The EU's Best Shot: overcoming vaccine hesitancy in marginalised local identities

Local identities across Central and South-Eastern Europe have seen a sustained distrust and scepticism in the region when it comes to vaccine uptake. How can the EU overcome this hurdle?

As the COVID-19 pandemic progresses, an ever-growing divide between Western and Eastern Europe in terms of vaccination uptake has become more apparent. But what’s driving it? And what can be done to overcome these challenges?

The London School of Economics and Political Science's study into institutional distrust of vaccines found that countries with a Soviet legacy were linked to reduced trust in vaccines. The longer a person had been exposed to the Soviet regime, the less trust they had for this medicine. The Central and South-Eastern European countries who experienced these Soviet authorities still feel the effects today. Democracy in the region remains fragile and distrust of governments is also fuelled by widespread corruption and a disregard for the rule of law. Local identities have seen a sustained distrust and scepticism in the region when compared to the rest of Europe. And it is due to a number of factors including; coordinated disinformation campaigns, a misunderstanding of science, and a significant lack of trust in the government.


The EU's Best Shot


The EU's Best Shot

This webinar was held on Wednesday 2 March.

Meet the speakers and chair

Juliana Onwumere is a Senior Lecturer in the Department of Psychology at the Institute of Psychiatry, Psychology and Neuroscience King’s College London. She is also a Consultant Clinical Psychologist in the South London & Maudsley NHS Foundation Trust, London, UK. Her complementary research and clinical interests focus on the intersectionality of mental health problems, family relationships, and health across the lifespan. She is interested in caregiving relationships affected by violence and the interface between mental and physical health. Juliana has a growing interest in health inequalities particularly in racial and ethnic minority groups. Her work includes the development of evidence-based psycho-social interventions and workforce training and supervision initiatives to support their increased access by underserved groups.

Pauline Paterson is Co-Director of The Vaccine Confidence Project with Dr Heidi Larson at the London School of Hygiene and Tropical Medicine. She has been researching issues of public confidence in immunisations since 2010. Specific research activities include qualitative analysis of parental reasons for not vaccinating their child with influenza vaccine in England, analysis of concerns surrounding HPV vaccine in India and Japan, and a systematic review on public trust in vaccination. She is a member of the National Institute for Health Research (NIHR) Health Protection Research Unit (HPRU) in Immunisation in partnership with Public Health England. Pauline has also researched HIV risk perception in sub-Saharan Africa, and feasibility and acceptability of PrEP in Kenya, and carried out a systematic review on conceptualizations of uncertainty and risk, and implications for uptake and use of biomedical HIV prevention technologies in sub-Saharan Africa.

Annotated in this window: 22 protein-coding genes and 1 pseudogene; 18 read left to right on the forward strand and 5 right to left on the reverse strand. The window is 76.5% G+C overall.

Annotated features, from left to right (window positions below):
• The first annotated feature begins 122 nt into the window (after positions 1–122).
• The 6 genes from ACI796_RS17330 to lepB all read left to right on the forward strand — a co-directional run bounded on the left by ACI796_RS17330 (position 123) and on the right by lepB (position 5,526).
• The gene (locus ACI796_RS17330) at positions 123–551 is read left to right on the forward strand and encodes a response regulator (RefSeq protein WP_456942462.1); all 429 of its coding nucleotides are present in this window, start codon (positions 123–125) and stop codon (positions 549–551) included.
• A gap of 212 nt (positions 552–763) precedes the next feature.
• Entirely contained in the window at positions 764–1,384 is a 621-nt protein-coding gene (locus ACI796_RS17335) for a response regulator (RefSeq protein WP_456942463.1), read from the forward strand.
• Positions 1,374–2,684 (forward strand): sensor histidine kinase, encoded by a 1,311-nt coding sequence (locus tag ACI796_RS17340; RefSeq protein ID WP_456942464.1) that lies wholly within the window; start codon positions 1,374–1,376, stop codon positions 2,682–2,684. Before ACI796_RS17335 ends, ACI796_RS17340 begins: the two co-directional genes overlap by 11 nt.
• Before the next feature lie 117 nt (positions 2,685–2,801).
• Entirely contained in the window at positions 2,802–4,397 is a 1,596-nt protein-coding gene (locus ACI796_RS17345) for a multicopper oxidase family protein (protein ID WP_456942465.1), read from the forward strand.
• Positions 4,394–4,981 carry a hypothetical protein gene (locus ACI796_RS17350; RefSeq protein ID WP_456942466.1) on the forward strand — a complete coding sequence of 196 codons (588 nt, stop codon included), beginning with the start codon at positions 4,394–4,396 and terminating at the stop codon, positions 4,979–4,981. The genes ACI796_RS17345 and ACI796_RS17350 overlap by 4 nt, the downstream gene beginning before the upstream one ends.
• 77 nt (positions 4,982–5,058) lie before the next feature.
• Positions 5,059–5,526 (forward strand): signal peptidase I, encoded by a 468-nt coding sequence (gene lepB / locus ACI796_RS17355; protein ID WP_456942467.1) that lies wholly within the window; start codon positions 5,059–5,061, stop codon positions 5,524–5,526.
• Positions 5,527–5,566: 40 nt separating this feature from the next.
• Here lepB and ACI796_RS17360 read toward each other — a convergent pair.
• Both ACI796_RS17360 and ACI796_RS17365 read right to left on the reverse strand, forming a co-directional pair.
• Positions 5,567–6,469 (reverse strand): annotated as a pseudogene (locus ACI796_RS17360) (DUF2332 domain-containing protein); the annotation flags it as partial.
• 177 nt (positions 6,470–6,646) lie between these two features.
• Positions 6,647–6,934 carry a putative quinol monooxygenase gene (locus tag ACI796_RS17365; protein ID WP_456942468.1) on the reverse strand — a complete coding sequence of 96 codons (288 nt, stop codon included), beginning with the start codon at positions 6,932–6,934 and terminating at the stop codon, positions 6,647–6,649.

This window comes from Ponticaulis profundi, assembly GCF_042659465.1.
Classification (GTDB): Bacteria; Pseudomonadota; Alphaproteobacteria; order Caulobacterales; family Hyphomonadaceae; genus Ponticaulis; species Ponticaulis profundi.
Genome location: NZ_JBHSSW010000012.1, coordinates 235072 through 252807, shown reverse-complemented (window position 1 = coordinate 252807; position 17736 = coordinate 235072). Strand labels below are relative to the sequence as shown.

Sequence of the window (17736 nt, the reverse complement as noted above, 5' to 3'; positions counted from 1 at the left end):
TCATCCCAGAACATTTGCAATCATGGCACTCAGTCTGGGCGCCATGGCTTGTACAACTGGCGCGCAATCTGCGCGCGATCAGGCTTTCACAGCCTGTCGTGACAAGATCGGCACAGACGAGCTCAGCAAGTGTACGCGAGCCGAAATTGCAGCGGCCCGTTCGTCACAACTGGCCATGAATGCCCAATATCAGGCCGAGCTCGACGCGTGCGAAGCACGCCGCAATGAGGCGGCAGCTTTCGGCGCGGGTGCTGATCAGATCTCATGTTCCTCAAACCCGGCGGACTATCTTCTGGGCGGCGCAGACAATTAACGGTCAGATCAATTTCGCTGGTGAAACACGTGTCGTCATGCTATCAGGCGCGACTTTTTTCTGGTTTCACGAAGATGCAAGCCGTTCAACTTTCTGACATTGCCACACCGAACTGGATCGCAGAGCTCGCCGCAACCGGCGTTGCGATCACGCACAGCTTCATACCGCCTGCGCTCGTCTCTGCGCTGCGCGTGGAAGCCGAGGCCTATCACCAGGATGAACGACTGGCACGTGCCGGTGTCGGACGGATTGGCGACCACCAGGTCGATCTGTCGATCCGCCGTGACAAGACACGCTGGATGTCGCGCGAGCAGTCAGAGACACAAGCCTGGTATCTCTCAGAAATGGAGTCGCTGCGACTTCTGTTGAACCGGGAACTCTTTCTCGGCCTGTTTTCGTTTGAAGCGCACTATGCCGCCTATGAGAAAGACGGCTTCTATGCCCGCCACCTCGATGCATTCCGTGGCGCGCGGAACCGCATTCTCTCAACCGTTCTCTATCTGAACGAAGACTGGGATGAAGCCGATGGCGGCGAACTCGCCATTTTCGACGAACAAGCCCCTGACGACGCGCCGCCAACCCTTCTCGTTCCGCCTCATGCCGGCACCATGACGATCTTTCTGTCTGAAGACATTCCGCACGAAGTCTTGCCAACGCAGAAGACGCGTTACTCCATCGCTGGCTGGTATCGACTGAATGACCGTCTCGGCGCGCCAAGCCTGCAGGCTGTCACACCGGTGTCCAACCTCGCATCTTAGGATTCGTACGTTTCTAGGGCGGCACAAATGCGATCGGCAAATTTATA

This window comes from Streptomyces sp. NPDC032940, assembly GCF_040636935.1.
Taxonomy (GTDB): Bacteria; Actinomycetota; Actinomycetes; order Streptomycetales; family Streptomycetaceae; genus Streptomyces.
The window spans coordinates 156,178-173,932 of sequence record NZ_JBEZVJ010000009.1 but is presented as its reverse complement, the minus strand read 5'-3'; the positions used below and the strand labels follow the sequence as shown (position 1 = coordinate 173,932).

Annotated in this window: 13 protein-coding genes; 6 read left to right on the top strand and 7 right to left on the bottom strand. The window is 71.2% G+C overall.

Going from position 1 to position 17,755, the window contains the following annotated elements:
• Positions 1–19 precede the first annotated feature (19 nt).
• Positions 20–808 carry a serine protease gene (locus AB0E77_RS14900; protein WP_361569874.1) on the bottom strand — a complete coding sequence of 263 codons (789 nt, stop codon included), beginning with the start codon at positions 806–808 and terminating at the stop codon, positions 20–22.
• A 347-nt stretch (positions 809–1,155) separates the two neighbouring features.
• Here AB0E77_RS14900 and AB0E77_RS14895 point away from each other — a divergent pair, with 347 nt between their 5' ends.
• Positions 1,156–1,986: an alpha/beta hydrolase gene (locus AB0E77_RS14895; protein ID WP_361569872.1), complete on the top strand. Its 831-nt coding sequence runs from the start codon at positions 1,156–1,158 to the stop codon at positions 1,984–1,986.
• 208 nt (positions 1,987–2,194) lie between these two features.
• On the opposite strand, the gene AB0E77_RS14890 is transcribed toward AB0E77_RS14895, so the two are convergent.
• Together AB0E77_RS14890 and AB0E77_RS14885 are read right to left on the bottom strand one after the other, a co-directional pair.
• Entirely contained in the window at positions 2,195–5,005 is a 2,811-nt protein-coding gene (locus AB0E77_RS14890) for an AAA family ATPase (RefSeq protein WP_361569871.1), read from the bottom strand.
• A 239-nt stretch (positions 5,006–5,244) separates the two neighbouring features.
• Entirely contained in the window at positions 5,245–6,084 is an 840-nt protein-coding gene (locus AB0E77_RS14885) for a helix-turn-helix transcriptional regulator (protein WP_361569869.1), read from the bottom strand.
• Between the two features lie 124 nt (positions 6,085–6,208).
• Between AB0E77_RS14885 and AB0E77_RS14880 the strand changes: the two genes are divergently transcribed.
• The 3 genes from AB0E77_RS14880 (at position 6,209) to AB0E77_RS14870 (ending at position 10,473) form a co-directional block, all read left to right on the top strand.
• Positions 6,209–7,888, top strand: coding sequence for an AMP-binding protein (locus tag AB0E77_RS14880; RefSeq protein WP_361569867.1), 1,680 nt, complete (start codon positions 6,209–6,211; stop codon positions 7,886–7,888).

Paul Schmidt has been Secretary General of the Austrian Society for European Politics (OFGE) since 2009. Previously he has worked at the Oesterreichische Nationalbank, both in Vienna and at their Representative Office in Brussels at the Permanent Representation of Austria to the European Union. His current work mainly focuses on the analysis and discussion of topical issues regarding European integration. Schmidt’s comments and op-eds are regularly published in Austrian as well as international media.

Joan Costa-Font is Associate Professor in Health Economics at the Department of Health Policy, LSE. He is the co-director of the MSc International Health Policy, and the bulk of his current teaching and research is on behavioural health economics, as well as issues on political economy and ageing and caregiving. His expert areas are the global challenges of population ageing and health inequalities. He has three board research areas (i) healthy ageing and caregiving, (ii) health behaviours and inequality and (iii) governance and health; and has published widely in economics and other social science journals.

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